“(The) WHO already recommends wearing respiratory protection such as N95 masks for health care workers performing aerosol-generating procedures,” said Jose Jimenez, a professor of chemistry at the University of Colorado specializing in aerosol science. “But they have failed to recognize that regular breathing is a well-established aerosol-generating procedure, which is increased by talking or heavier breathing, such as when exercising.”

Jimenez’s reasoning is rooted in the thought that the virus can spread through airborne droplets in addition to direct transmission, like coughing and sneezing.

“The best analogy is when someone is smoking tobacco or marijuana,” Jimenez said. “Think about how many times you have walked by people and smelled tobacco or pot smoke that someone else had exhaled. Often, those people were farther than six feet.

“If that happens, we are inhaling the contents of someone’s lungs with limited dilution. Then we could inhale enough viruses to get sick, if the person exhaling the air was sick. Therefore, the six-foot rule, while useful, is not enough. We have to imagine that everyone we cross paths with is smoking, and we want to make sure that we never smell their smoke. So we want to keep larger distances, especially indoors or with light winds, or if they are upwind of us.

“Personally, I’ve been trying to keep at least 25 feet from anyone outdoors.”

Kimberly Prather, a professor of environmental chemistry at the University of California San Diego, agreed with  Jimenez’s recommendations.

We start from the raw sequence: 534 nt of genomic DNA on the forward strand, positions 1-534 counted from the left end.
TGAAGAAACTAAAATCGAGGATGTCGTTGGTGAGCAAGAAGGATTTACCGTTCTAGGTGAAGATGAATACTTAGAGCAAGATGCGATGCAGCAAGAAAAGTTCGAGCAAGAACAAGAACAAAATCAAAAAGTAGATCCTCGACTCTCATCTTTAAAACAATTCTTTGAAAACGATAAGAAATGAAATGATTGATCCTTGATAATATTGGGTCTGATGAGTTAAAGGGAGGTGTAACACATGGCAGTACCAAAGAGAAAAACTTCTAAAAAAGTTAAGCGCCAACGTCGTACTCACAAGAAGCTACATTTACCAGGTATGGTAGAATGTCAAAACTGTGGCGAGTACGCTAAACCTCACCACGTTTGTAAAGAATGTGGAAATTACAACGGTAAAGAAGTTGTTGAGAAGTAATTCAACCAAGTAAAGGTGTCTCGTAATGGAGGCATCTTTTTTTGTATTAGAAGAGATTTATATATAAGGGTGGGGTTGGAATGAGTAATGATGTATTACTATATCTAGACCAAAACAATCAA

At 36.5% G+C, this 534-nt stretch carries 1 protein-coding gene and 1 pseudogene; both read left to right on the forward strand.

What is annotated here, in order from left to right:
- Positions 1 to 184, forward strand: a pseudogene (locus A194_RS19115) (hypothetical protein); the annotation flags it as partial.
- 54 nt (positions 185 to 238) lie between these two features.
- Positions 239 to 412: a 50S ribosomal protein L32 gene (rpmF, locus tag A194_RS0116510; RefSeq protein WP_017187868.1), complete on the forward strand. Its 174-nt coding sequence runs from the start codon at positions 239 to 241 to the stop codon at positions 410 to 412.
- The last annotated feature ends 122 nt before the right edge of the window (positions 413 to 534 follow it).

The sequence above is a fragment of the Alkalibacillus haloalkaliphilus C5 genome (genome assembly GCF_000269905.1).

“Air is not stagnant outdoors, especially at the beach, so it can carry aerosols further than six feet,” Dr. Prather said. “So, I am not comfortable with the six-foot outdoors rule in a densely populated area.”

Of particular worry to some experts is the possibility that runners and joggers could be susceptible to spreading the virus. When a person breathes, they emit small droplet aerosols. When those are exhaled outdoors, those droplets are smaller and don’t settle as quickly as they do indoors, increasing the possibility of transmission from infected individuals.

“If runners and joggers are breathing hard, it could cause any virus released in their breath to travel farther if they are infected,” said Linsey Marr, a professor of civil and environmental engineering at Virginia Tech University, who researches the airborne transport of infectious diseases. “It wouldn’t hurt for them to maintain a greater distance.”

Marr, who is part of the group of 37 scientists petitioning the WHO for stricter regulations, suggests that people outdoors may be better off maintaining a distance closer to 10 feet.